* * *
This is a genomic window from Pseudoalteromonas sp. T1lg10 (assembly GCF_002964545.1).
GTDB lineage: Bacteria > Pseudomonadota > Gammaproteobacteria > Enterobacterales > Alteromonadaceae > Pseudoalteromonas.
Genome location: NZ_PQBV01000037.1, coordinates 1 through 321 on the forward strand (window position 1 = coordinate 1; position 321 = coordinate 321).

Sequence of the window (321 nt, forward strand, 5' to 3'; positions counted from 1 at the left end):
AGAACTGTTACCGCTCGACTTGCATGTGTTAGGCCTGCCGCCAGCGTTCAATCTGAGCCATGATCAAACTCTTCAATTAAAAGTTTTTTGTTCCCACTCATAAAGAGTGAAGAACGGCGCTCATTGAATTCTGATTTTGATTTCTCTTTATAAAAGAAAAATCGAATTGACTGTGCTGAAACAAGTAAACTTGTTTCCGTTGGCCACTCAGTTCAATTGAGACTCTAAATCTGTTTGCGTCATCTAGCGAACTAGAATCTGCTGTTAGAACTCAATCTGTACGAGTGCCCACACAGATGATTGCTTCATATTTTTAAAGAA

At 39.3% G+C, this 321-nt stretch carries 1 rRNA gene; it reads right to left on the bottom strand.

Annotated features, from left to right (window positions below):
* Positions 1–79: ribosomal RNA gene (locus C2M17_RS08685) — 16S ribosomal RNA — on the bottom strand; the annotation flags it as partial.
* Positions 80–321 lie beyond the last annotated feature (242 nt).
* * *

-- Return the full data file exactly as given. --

This is a genomic window from Pseudoalteromonas sp. T1lg10 (assembly GCF_002964545.1).
GTDB lineage: Bacteria > Pseudomonadota > Gammaproteobacteria > Enterobacterales > Alteromonadaceae > Pseudoalteromonas.
Genome location: NZ_PQBV01000037.1, coordinates 1 through 321 on the forward strand (window position 1 = coordinate 1; position 321 = coordinate 321).

Sequence of the window (321 nt, forward strand, 5' to 3'; positions counted from 1 at the left end):
AGAACTGTTACCGCTCGACTTGCATGTGTTAGGCCTGCCGCCAGCGTTCAATCTGAGCCATGATCAAACTCTTCAATTAAAAGTTTTTTGTTCCCACTCATAAAGAGTGAAGAACGGCGCTCATTGAATTCTGATTTTGATTTCTCTTTATAAAAGAAAAATCGAATTGACTGTGCTGAAACAAGTAAACTTGTTTCCGTTGGCCACTCAGTTCAATTGAGACTCTAAATCTGTTTGCGTCATCTAGCGAACTAGAATCTGCTGTTAGAACTCAATCTGTACGAGTGCCCACACAGATGATTGCTTCATATTTTTAAAGAA

At 39.3% G+C, this 321-nt stretch carries 1 rRNA gene; it reads right to left on the bottom strand.

Annotated features, from left to right (window positions below):
* Positions 1–79: ribosomal RNA gene (locus C2M17_RS08685) — 16S ribosomal RNA — on the bottom strand; the annotation flags it as partial.
* Positions 80–321 lie beyond the last annotated feature (242 nt).